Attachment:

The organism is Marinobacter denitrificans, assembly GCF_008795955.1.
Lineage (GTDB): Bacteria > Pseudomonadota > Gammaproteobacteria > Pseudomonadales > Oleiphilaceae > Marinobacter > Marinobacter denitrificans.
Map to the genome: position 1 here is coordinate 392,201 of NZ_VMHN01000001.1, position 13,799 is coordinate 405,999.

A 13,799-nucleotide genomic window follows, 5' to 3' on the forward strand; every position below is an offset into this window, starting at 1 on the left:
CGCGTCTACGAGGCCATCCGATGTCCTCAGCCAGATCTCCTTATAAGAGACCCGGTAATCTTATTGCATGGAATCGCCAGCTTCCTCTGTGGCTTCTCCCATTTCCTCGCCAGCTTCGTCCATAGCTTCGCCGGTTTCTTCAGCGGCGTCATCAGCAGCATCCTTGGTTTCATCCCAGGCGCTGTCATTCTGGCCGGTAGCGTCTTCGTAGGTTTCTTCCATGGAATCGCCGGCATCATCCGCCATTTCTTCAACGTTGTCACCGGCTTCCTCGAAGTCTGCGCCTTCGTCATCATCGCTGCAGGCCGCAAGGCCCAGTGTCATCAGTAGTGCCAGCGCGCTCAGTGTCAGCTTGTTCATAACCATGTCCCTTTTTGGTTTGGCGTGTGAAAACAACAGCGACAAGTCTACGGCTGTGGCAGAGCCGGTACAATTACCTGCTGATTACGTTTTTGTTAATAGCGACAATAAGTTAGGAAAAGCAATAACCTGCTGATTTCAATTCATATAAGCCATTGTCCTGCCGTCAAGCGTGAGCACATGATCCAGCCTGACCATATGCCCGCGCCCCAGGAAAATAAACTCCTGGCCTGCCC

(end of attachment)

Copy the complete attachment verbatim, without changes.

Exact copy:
The organism is Marinobacter denitrificans, assembly GCF_008795955.1.
Lineage (GTDB): Bacteria > Pseudomonadota > Gammaproteobacteria > Pseudomonadales > Oleiphilaceae > Marinobacter > Marinobacter denitrificans.
Map to the genome: position 1 here is coordinate 392,201 of NZ_VMHN01000001.1, position 13,799 is coordinate 405,999.

A 13,799-nucleotide genomic window follows, 5' to 3' on the forward strand; every position below is an offset into this window, starting at 1 on the left:
CGCGTCTACGAGGCCATCCGATGTCCTCAGCCAGATCTCCTTATAAGAGACCCGGTAATCTTATTGCATGGAATCGCCAGCTTCCTCTGTGGCTTCTCCCATTTCCTCGCCAGCTTCGTCCATAGCTTCGCCGGTTTCTTCAGCGGCGTCATCAGCAGCATCCTTGGTTTCATCCCAGGCGCTGTCATTCTGGCCGGTAGCGTCTTCGTAGGTTTCTTCCATGGAATCGCCGGCATCATCCGCCATTTCTTCAACGTTGTCACCGGCTTCCTCGAAGTCTGCGCCTTCGTCATCATCGCTGCAGGCCGCAAGGCCCAGTGTCATCAGTAGTGCCAGCGCGCTCAGTGTCAGCTTGTTCATAACCATGTCCCTTTTTGGTTTGGCGTGTGAAAACAACAGCGACAAGTCTACGGCTGTGGCAGAGCCGGTACAATTACCTGCTGATTACGTTTTTGTTAATAGCGACAATAAGTTAGGAAAAGCAATAACCTGCTGATTTCAATTCATATAAGCCATTGTCCTGCCGTCAAGCGTGAGCACATGATCCAGCCTGACCATATGCCCGCGCCCCAGGAAAATAAACTCCTGGCCTGCCC